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Lack of specificity dooms deliberate indifference claim

Where a detainee asserted deliberate indifference claims against prison and medical officials after his small bowel obstruction allegedly caused a permanent injury, but he made only collective allegations against all “Defendants,” without identifying how each individual defendant personally interacted with him or was responsible for the denial of his Eighth Amendment rights, the complaint was dismissed.


According to the complaint, in March 2018, Chad Langford was incarcerated at FCI Estill federal prison in South Carolina. On March 20, he experienced abdominal pain, nausea and vomiting. He was transported from FCI Estill to an outside hospital, Hampton Regional Medical Center, or HRMC, for evaluation and testing. The results were deemed “unremarkable,” and Langford was returned to FCI Estill.

From March 20 through March 28, Langford’s health grew progressively worse. Ultimately, on March 28, a substitute physician observed Langford in the medical waiting area, ordered an examination and sent him back to HRMC for emergency surgery. Langford was diagnosed with an abdominal infection due to a small bowel obstruction. He remained at HRMC for several weeks after surgery and alleges permanent injury as a result.

In March 2021, Langford, with the assistance of counsel, filed the present complaint bringing a single count under the Eighth Amendment pursuant to Bivens v. Six Unknown Named Agents of Federal Bureau of Narcotics, 403 U.S. 388 (1971). Defendants are officials at FCI Estill. The district court dismissed the complaint for failure to state a claim.


“An Eighth Amendment claim for deliberate indifference to serious medical needs includes objective and subjective elements.” “The objective element requires a ‘serious’ medical condition.” This prong is not at issue here; defendants concede that Langford has pled a serious medical condition in the form of his small bowel obstruction and related complications.

Rather, this case turns on the subjective element. The subjective prong requires the prison official to have acted with a “sufficiently culpable state of mind,” specifically, “deliberate indifference” to inmate health. In turn, “deliberate indifference” requires that the prison official have “actual subjective knowledge of both the inmate’s serious medical condition and the excessive risk posed by the official’s action or inaction.”

Defendants argue that Langford’s “generalized, conclusory, and collective allegations” fail to plausibly allege deliberate indifference on the part of each defendant. The court agrees.

The problem with this matter arises from the manner of the pleading. The complaint makes only collective allegations against all “Defendants,” without identifying how each individual defendant personally interacted with Langford or was responsible for the denial of his Eighth Amendment rights. Courts have been critical of complaints that “fail[] to isolate the allegedly unconstitutional acts of each defendant” or that “make[] only categorical references to ‘Defendants.’”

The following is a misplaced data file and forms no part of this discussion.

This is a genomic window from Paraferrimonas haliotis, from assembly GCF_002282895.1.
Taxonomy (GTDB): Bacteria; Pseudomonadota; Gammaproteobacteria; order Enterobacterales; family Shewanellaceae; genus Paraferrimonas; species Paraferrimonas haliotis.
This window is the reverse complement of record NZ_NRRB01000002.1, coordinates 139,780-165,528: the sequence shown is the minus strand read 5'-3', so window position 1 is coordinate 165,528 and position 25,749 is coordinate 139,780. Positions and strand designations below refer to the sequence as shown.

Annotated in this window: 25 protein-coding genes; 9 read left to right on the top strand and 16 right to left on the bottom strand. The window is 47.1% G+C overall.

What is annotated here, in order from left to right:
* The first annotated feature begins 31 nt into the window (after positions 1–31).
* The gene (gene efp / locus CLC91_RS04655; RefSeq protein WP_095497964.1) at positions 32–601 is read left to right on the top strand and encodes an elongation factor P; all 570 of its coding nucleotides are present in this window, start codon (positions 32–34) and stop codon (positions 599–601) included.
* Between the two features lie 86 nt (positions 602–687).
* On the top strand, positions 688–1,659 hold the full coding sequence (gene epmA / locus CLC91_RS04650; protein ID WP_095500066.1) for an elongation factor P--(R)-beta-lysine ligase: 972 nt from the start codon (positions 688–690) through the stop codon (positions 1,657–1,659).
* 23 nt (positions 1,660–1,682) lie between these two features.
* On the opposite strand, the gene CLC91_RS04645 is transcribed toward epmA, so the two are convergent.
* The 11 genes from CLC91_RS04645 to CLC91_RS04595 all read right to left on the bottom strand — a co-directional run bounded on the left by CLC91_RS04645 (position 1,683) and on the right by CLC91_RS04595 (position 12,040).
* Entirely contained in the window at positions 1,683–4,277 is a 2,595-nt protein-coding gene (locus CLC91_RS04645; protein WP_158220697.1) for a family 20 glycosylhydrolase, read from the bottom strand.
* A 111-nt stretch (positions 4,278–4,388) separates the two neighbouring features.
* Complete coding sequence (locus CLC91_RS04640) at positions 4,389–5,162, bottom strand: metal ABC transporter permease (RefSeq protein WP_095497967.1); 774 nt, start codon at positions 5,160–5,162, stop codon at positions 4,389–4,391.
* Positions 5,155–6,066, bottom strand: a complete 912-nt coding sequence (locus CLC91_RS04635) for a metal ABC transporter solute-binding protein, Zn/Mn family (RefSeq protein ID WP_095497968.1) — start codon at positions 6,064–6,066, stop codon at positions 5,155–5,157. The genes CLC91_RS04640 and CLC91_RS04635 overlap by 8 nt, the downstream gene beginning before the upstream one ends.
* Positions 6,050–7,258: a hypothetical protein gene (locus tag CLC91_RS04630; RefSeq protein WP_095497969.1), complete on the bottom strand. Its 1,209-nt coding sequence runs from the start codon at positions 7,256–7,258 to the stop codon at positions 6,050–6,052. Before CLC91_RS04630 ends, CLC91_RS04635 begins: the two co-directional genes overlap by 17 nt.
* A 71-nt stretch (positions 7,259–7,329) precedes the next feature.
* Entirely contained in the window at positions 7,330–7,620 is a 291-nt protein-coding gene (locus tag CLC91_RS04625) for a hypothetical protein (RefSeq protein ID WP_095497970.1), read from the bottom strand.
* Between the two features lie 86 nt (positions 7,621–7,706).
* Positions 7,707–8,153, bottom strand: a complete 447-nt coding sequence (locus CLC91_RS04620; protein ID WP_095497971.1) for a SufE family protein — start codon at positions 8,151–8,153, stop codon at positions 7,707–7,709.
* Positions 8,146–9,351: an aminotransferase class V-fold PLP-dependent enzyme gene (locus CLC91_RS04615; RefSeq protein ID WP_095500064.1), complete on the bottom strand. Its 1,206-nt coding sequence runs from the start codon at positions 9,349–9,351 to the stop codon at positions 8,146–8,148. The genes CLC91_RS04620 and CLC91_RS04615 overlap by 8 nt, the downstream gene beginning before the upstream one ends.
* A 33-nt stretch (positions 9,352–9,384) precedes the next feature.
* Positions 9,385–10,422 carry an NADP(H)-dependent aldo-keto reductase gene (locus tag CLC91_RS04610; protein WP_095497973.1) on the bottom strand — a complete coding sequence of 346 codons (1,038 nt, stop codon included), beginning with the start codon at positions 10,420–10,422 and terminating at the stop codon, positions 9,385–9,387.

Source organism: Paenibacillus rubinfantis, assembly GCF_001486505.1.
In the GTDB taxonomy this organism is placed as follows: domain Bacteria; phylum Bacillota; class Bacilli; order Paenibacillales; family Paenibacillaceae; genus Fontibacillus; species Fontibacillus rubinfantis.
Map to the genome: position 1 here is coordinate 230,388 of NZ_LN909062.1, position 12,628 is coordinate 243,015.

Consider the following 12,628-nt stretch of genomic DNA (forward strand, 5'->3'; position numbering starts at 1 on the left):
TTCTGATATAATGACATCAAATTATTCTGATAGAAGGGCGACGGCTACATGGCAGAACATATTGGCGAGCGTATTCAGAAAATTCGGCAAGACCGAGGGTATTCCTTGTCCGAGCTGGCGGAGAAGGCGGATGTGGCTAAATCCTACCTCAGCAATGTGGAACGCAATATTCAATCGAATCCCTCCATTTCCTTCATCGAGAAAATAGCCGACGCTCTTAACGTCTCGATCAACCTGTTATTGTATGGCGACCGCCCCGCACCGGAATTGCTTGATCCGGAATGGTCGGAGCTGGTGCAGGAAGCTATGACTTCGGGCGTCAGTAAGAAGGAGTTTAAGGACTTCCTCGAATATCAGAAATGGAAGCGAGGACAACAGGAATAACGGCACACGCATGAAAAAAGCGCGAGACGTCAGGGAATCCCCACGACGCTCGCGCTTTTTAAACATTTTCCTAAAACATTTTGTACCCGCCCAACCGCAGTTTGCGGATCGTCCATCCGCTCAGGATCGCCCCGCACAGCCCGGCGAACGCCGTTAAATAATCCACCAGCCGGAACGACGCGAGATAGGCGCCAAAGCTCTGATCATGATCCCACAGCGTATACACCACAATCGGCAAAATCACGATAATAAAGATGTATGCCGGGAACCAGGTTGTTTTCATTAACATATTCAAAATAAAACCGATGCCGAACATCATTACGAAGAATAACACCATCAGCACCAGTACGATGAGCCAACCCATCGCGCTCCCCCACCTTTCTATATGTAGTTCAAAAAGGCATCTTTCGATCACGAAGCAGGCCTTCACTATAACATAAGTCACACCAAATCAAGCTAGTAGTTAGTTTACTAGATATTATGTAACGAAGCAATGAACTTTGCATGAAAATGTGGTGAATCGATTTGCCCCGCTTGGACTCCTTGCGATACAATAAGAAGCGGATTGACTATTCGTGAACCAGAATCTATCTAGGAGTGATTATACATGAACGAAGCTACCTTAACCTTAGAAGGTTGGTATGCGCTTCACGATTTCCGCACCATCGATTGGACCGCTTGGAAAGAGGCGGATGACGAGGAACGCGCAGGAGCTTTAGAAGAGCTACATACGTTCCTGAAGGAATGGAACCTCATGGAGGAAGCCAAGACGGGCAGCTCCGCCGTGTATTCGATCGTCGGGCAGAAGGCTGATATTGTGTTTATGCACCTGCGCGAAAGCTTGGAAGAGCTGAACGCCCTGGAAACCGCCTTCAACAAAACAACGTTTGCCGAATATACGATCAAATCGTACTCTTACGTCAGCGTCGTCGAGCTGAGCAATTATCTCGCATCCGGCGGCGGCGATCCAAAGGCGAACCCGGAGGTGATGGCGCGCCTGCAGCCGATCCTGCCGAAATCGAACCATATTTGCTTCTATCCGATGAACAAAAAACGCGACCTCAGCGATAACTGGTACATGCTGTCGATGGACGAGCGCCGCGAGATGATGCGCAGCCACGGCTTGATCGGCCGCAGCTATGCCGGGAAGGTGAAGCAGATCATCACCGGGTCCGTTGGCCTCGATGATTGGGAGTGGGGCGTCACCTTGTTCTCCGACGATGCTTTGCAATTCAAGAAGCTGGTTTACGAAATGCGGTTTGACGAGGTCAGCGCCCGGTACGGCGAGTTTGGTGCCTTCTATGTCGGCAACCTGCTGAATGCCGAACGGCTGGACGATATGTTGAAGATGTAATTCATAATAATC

The courts have reasoned that requiring specific factual allegations for each defendant gives fair notice to that defendant of the plaintiff’s claim and the underlying factual support. That reasoning is consistent with Bivens liability, which is “personal, based upon each defendant’s own constitutional violations.” Applied to his Eighth Amendment Bivens claim, then, Langford needed to plead sufficient facts to plausibly allege that each defendant actually knew about his serious medical condition and the risks of failing to treat him.

But even accepting the facts as true and drawing all reasonable inferences in Langford’s favor, he failed to meet this standard. In his complaint, Langford did not identify who the defendants are beyond being employees at FCI Estill, in what capacity each defendant interacted with Langford or how (or even if) each defendant was responsible for Langford’s medical treatment.

It is not reasonable to infer liability against each defendant based on the facts alleged. This is especially the case with the nonmedical defendants (the warden, case manager and unit manager), where Langford’s “global manner of pleading” makes his claim against those defendants “less plausible because some of the individual defendants had no reason to have known or interacted with [Langford] at the time of the alleged violations.” Even with the medical defendants—the two nurses—there are no allegations that either nurse treated or refused to treat Langford, saw him in the FCI Estill medical offices during the relevant time, or was even working on the days in question.


Langford v. Joyner, Case No. 21-7737, March 2, 2023. 4th Cir. (Wynn), from DSC at Orangeburg (Cain). Louis H. Lang for Appellant. Kathleen Michelle Stoughton for Appellees. VLW 023-2-068. 10 pp.

VLW 023-2-068

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